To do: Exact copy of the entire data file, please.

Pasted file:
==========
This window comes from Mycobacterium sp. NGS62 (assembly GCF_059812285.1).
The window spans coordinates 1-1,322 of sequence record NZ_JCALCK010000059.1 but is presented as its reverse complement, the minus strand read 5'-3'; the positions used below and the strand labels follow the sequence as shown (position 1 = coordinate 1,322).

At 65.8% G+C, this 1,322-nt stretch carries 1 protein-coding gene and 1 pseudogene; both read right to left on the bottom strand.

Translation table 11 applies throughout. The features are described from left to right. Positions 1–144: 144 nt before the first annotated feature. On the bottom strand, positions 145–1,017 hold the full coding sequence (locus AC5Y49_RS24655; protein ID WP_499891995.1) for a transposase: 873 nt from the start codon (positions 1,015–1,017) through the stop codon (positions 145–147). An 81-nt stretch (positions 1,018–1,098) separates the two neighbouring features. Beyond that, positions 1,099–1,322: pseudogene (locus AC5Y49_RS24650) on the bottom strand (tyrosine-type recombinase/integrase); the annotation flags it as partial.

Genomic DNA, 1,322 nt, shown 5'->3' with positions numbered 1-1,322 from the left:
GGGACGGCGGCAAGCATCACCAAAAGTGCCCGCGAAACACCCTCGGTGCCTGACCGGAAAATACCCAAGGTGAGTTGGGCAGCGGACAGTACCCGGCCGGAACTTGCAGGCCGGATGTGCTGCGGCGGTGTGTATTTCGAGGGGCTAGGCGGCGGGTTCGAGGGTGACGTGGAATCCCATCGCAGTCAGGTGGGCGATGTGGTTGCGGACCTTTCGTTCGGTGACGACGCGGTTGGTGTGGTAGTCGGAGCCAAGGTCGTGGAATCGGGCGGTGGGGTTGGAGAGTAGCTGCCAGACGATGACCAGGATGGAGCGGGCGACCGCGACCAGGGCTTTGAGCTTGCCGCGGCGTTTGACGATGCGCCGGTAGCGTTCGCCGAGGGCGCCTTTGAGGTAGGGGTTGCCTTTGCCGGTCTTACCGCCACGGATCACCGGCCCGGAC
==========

This window comes from Mycobacterium sp. NGS62 (assembly GCF_059812285.1).
The window spans coordinates 1-1,322 of sequence record NZ_JCALCK010000059.1 but is presented as its reverse complement, the minus strand read 5'-3'; the positions used below and the strand labels follow the sequence as shown (position 1 = coordinate 1,322).

At 65.8% G+C, this 1,322-nt stretch carries 1 protein-coding gene and 1 pseudogene; both read right to left on the bottom strand.

Translation table 11 applies throughout. The features are described from left to right. Positions 1–144: 144 nt before the first annotated feature. On the bottom strand, positions 145–1,017 hold the full coding sequence (locus AC5Y49_RS24655; protein ID WP_499891995.1) for a transposase: 873 nt from the start codon (positions 1,015–1,017) through the stop codon (positions 145–147). An 81-nt stretch (positions 1,018–1,098) separates the two neighbouring features. Beyond that, positions 1,099–1,322: pseudogene (locus AC5Y49_RS24650) on the bottom strand (tyrosine-type recombinase/integrase); the annotation flags it as partial.

Genomic DNA, 1,322 nt, shown 5'->3' with positions numbered 1-1,322 from the left:
GGGACGGCGGCAAGCATCACCAAAAGTGCCCGCGAAACACCCTCGGTGCCTGACCGGAAAATACCCAAGGTGAGTTGGGCAGCGGACAGTACCCGGCCGGAACTTGCAGGCCGGATGTGCTGCGGCGGTGTGTATTTCGAGGGGCTAGGCGGCGGGTTCGAGGGTGACGTGGAATCCCATCGCAGTCAGGTGGGCGATGTGGTTGCGGACCTTTCGTTCGGTGACGACGCGGTTGGTGTGGTAGTCGGAGCCAAGGTCGTGGAATCGGGCGGTGGGGTTGGAGAGTAGCTGCCAGACGATGACCAGGATGGAGCGGGCGACCGCGACCAGGGCTTTGAGCTTGCCGCGGCGTTTGACGATGCGCCGGTAGCGTTCGCCGAGGGCGCCTTTGAGGTAGGGGTTGCCTTTGCCGGTCTTACCGCCACGGATCACCGGCCCGGAC